‘What of Marlowe?’ I hear you ask. As I mentioned, one of the officers had been quick-witted enough to race back to the living room to prevent his escape. Alas, as you may have guessed, he was long gone and there was no sign of him although the town was thoroughly searched. Wanted signs were posted in the neighbouring villages but to no effect. He had vanished into thin air. On the other hand, poor Palmer’s body was found buried in a shallow grave behind the house. With no evidence to the contrary, it was surmised that Marlowe had got his monstrous inspiration from the hideous painting in his living room which seemed to depict an ancient cannibalistic ritual. Furthermore, the scar on Palmer’s stomach seemed to indicate that he had found that organ’s offerings unsatisfactory before he struck a sweet culinary vein (excuse the pun!) in the small bowel. I have no desire to understand why the contents of this organ are so flavoursome and I pray that this missive does not inspire any readers to look further into this puzzle. Along with a large blender, sacks of assorted vegetables had been found in one of the locked rooms which had served as Marlowe’s makeshift kitchen for preparing the slurry.
 I am glad, however, to announce that the hideous residence has since been boarded up and will soon be demolished.  

A year has passed since these events occurred and all, including the police, have given up the search for Marlowe. All except me. As soon as I recovered from my ordeal, I gave up my job as a tutor and I have since been scouring the country for the fiend. For though I have healed physically, I nurse a deep mental restiveness which would not settle until Marlowe is brought to justice. Justice not just for myself but for poor Palmer. To this end, I have diverted all my energy and resources toward finding him. My year-long hunt led me to the east, west and south of the country with scant success. Turning northward, I have taken up residence in an inn in a little village on the coast and this morning, I received some news which prompted me to set down my story in writing. I believe my search is near its end. I believe I have found him!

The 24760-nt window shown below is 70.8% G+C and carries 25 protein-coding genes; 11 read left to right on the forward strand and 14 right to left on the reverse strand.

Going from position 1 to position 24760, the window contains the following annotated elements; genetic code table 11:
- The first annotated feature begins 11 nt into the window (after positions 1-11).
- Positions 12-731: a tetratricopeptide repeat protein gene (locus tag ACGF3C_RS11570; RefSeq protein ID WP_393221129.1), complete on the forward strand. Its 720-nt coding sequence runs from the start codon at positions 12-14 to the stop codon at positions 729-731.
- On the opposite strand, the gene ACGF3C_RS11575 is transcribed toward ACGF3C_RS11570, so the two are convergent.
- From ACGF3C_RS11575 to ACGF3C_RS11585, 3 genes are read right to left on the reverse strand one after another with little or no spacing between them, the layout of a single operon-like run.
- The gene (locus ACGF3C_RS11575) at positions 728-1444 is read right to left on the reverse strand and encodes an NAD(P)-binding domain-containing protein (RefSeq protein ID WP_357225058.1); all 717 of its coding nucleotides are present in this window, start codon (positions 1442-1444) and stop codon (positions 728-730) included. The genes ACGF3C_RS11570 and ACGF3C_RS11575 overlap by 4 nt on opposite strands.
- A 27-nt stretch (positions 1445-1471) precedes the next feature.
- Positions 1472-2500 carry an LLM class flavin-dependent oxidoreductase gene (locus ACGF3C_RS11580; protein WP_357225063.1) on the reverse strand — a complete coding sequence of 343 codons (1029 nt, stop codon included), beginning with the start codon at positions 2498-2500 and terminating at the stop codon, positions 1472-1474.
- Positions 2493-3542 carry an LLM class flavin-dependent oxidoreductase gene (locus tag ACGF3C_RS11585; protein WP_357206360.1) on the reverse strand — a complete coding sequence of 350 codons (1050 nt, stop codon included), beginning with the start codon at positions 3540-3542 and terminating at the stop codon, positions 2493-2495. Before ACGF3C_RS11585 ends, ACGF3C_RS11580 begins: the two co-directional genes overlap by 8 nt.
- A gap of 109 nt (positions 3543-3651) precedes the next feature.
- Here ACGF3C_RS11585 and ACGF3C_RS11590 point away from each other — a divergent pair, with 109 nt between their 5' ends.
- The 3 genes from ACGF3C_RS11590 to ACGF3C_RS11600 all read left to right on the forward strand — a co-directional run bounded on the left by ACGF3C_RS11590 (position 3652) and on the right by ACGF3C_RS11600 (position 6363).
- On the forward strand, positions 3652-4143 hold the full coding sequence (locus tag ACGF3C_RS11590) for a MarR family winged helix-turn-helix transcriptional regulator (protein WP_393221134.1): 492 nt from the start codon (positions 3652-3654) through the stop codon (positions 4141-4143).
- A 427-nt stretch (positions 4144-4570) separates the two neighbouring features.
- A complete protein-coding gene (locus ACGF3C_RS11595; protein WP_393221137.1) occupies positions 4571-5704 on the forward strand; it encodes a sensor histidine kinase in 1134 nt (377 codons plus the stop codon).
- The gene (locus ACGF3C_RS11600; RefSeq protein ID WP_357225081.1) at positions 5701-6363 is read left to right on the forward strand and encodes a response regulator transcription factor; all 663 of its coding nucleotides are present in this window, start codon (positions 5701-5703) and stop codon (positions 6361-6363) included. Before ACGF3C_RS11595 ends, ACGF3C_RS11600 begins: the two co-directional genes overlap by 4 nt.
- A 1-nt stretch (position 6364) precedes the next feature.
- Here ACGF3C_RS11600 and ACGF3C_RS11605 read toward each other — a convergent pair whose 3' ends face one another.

Marlowe is in the neighbouring village! The two stories I read in today’s gazette seem to confirm it. How else could the juxtaposition of the story about a man mysteriously missing after a month with another gushing with praise for the astonishing winning entry of a soup-tasting competition be explained? It reeks of Marlowe!

I am now about to set off to the next village to achieve my end. Before I depart, I will hand over these pages to the landlord of the inn so that, should anything go amiss with me, the clues to my whereabouts may be found therein. I am counting on your help too, dear reader. I will add one more thing which will aid your inquiries if you should choose to make them.

It concerns one more circumstance that assures me that I have found my man because it is a stunt so petty, I can only attribute it to Marlowe. I have neglected to mention that all the evidence pointed to the bust of Diana being the weapon I had been bludgeoned with in Marlowe’s house – an item, which I am delighted to announce, is now in my possession. I imagine he relished bashing me over the head with an item he had maliciously denied me. And I can imagine it is with the same relish that Marlowe chose the name he now bears and which was reported as being the winner’s in the gazette. A name that has irked me from the moment I saw it.

It is my name. The fiend now bears my name! #$@&%*!

Horror Story Writing Contest contest entry

Happy reading if you can! And apologies for its length :) R